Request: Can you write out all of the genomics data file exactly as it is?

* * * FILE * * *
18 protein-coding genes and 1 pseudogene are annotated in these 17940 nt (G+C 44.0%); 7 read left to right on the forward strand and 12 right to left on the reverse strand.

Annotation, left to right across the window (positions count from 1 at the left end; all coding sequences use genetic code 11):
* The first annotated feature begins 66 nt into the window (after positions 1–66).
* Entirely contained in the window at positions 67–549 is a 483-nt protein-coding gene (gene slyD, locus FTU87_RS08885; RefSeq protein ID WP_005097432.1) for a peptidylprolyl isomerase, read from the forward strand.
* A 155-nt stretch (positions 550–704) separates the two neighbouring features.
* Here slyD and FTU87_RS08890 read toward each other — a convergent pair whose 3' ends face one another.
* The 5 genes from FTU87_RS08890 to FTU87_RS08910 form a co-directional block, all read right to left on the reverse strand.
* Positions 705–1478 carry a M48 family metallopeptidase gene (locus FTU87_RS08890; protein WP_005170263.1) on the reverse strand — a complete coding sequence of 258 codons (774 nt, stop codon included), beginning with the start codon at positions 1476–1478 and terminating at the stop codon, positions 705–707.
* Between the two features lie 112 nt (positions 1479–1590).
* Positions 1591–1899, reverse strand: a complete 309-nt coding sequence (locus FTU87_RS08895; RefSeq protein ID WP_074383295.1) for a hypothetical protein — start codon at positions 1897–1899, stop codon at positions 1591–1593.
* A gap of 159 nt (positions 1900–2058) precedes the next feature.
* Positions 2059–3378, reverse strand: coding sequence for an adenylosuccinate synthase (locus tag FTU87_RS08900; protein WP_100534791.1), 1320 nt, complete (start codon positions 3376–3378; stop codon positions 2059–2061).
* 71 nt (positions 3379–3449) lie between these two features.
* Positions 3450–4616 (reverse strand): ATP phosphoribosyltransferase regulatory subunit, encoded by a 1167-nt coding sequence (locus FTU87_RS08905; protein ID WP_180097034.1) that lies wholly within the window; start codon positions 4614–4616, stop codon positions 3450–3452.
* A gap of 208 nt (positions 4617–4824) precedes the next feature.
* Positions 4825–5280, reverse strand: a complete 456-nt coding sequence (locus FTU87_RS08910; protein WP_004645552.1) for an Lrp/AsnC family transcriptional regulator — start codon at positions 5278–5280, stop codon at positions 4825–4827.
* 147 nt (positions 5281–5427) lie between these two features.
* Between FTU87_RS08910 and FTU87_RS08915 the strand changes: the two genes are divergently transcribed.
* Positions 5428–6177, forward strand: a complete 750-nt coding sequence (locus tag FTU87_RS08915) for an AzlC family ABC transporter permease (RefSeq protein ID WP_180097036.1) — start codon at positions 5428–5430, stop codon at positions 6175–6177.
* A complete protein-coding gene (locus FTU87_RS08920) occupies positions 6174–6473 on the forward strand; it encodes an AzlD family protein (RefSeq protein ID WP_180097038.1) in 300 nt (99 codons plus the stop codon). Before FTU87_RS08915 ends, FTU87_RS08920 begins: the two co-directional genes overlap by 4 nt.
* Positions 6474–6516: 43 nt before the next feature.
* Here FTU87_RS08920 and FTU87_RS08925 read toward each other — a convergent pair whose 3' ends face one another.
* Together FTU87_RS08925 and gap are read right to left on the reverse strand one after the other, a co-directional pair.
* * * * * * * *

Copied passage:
18 protein-coding genes and 1 pseudogene are annotated in these 17940 nt (G+C 44.0%); 7 read left to right on the forward strand and 12 right to left on the reverse strand.

Annotation, left to right across the window (positions count from 1 at the left end; all coding sequences use genetic code 11):
* The first annotated feature begins 66 nt into the window (after positions 1–66).
* Entirely contained in the window at positions 67–549 is a 483-nt protein-coding gene (gene slyD, locus FTU87_RS08885; RefSeq protein ID WP_005097432.1) for a peptidylprolyl isomerase, read from the forward strand.
* A 155-nt stretch (positions 550–704) separates the two neighbouring features.
* Here slyD and FTU87_RS08890 read toward each other — a convergent pair whose 3' ends face one another.
* The 5 genes from FTU87_RS08890 to FTU87_RS08910 form a co-directional block, all read right to left on the reverse strand.
* Positions 705–1478 carry a M48 family metallopeptidase gene (locus FTU87_RS08890; protein WP_005170263.1) on the reverse strand — a complete coding sequence of 258 codons (774 nt, stop codon included), beginning with the start codon at positions 1476–1478 and terminating at the stop codon, positions 705–707.
* Between the two features lie 112 nt (positions 1479–1590).
* Positions 1591–1899, reverse strand: a complete 309-nt coding sequence (locus FTU87_RS08895; RefSeq protein ID WP_074383295.1) for a hypothetical protein — start codon at positions 1897–1899, stop codon at positions 1591–1593.
* A gap of 159 nt (positions 1900–2058) precedes the next feature.
* Positions 2059–3378, reverse strand: coding sequence for an adenylosuccinate synthase (locus tag FTU87_RS08900; protein WP_100534791.1), 1320 nt, complete (start codon positions 3376–3378; stop codon positions 2059–2061).
* 71 nt (positions 3379–3449) lie between these two features.
* Positions 3450–4616 (reverse strand): ATP phosphoribosyltransferase regulatory subunit, encoded by a 1167-nt coding sequence (locus FTU87_RS08905; protein ID WP_180097034.1) that lies wholly within the window; start codon positions 4614–4616, stop codon positions 3450–3452.
* A gap of 208 nt (positions 4617–4824) precedes the next feature.
* Positions 4825–5280, reverse strand: a complete 456-nt coding sequence (locus FTU87_RS08910; protein WP_004645552.1) for an Lrp/AsnC family transcriptional regulator — start codon at positions 5278–5280, stop codon at positions 4825–4827.
* 147 nt (positions 5281–5427) lie between these two features.
* Between FTU87_RS08910 and FTU87_RS08915 the strand changes: the two genes are divergently transcribed.
* Positions 5428–6177, forward strand: a complete 750-nt coding sequence (locus tag FTU87_RS08915) for an AzlC family ABC transporter permease (RefSeq protein ID WP_180097036.1) — start codon at positions 5428–5430, stop codon at positions 6175–6177.
* A complete protein-coding gene (locus FTU87_RS08920) occupies positions 6174–6473 on the forward strand; it encodes an AzlD family protein (RefSeq protein ID WP_180097038.1) in 300 nt (99 codons plus the stop codon). Before FTU87_RS08915 ends, FTU87_RS08920 begins: the two co-directional genes overlap by 4 nt.
* Positions 6474–6516: 43 nt before the next feature.
* Here FTU87_RS08920 and FTU87_RS08925 read toward each other — a convergent pair whose 3' ends face one another.
* Together FTU87_RS08925 and gap are read right to left on the reverse strand one after the other, a co-directional pair.